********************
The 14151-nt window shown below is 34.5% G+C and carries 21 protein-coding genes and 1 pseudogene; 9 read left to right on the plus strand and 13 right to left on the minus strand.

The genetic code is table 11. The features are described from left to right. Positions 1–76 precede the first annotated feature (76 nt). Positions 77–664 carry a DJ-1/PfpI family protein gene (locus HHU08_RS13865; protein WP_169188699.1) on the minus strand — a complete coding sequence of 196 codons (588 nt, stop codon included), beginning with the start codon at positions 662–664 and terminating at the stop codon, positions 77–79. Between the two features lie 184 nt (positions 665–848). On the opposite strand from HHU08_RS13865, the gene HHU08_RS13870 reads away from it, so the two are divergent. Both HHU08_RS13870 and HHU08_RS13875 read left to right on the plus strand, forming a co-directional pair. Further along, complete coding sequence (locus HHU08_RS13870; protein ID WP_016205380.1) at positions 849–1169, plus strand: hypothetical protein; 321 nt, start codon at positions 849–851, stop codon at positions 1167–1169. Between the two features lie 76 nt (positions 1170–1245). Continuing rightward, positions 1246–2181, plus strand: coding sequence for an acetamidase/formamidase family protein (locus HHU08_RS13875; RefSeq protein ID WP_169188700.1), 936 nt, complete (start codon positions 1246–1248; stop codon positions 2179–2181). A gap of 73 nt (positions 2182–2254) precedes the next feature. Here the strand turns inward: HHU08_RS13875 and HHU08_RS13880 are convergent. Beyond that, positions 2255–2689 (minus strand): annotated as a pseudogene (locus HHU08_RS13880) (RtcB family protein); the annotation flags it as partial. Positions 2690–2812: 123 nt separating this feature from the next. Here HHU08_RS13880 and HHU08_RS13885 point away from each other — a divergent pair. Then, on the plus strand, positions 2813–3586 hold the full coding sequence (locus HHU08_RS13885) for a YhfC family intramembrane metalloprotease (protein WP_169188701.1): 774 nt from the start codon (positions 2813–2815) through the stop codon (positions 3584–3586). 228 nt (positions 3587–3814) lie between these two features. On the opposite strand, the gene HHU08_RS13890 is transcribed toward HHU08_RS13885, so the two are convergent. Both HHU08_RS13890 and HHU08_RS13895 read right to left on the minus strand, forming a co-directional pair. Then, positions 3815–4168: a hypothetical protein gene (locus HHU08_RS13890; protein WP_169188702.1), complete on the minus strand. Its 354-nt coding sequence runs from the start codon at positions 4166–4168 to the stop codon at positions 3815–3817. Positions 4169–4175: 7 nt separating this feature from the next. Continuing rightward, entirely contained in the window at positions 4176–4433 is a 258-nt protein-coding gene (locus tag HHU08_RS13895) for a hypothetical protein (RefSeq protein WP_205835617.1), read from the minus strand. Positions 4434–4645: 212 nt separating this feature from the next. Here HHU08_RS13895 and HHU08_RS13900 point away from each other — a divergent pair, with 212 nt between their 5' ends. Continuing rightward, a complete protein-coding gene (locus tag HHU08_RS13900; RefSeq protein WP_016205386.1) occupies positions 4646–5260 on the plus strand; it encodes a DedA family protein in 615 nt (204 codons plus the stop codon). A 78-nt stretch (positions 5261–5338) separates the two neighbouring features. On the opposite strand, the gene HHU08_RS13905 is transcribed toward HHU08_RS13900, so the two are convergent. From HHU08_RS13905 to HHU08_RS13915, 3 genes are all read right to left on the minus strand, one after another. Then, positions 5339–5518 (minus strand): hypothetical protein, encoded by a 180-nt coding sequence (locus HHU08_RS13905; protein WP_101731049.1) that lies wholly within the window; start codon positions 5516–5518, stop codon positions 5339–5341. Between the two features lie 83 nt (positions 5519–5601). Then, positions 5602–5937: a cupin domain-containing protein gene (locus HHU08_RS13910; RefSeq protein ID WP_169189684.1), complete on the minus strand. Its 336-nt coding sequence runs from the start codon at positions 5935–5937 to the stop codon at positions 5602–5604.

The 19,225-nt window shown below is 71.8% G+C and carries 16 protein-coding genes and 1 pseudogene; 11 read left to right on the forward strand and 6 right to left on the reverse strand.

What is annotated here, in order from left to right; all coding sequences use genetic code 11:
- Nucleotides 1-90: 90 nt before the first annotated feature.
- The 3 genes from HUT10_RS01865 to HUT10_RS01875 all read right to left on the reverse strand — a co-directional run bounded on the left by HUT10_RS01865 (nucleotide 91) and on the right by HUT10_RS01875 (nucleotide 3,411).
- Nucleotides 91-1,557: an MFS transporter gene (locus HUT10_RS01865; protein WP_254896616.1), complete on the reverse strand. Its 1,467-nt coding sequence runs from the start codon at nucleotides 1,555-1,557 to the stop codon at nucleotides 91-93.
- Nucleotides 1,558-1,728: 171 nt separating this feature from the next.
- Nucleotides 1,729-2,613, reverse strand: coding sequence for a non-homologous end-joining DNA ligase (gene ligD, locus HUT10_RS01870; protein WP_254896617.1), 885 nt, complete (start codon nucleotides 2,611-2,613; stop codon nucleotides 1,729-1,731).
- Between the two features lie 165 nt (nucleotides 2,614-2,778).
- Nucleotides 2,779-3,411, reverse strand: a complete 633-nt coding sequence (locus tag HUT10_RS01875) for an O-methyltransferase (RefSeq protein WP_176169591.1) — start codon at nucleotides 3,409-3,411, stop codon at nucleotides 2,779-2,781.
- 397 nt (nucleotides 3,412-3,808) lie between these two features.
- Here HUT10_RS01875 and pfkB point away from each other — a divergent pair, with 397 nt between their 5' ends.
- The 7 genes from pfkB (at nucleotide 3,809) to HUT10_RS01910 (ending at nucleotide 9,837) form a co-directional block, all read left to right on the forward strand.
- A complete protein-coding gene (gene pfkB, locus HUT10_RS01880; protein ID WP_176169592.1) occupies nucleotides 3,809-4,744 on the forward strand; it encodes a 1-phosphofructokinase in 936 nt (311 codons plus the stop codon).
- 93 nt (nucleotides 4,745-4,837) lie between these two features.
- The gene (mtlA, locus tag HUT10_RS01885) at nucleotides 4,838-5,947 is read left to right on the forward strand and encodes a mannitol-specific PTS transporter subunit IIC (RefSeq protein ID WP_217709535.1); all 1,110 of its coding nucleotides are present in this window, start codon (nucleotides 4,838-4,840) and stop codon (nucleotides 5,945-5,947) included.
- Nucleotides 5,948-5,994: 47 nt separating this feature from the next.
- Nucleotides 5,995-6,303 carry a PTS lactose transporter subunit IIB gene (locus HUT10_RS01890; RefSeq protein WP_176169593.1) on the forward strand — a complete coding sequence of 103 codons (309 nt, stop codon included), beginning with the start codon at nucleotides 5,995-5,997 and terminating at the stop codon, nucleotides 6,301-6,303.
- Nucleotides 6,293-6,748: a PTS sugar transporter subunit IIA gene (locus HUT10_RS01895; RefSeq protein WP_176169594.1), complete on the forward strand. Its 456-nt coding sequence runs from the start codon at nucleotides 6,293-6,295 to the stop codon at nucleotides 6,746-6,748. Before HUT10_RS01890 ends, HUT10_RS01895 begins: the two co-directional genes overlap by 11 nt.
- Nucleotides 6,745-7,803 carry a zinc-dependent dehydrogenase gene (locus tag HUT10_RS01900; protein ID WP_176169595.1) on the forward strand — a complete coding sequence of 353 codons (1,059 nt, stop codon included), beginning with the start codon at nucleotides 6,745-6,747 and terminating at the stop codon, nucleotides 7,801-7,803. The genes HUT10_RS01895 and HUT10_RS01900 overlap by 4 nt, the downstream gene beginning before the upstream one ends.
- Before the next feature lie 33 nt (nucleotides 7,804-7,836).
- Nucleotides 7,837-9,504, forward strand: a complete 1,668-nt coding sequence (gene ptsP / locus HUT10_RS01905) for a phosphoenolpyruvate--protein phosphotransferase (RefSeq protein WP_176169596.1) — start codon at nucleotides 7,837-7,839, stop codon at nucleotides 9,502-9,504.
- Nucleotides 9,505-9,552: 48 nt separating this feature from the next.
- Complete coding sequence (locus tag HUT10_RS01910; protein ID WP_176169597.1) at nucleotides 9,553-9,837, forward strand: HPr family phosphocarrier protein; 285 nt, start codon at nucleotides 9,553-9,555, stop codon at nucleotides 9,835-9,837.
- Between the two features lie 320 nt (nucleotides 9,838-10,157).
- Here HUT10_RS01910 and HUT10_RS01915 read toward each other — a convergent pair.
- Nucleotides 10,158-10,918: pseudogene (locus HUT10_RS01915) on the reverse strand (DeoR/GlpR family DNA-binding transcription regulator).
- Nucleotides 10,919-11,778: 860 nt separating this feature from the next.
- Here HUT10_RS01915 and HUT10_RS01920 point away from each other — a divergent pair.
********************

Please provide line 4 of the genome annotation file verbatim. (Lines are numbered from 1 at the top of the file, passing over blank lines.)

What is annotated here, in order from left to right; all coding sequences use genetic code 11: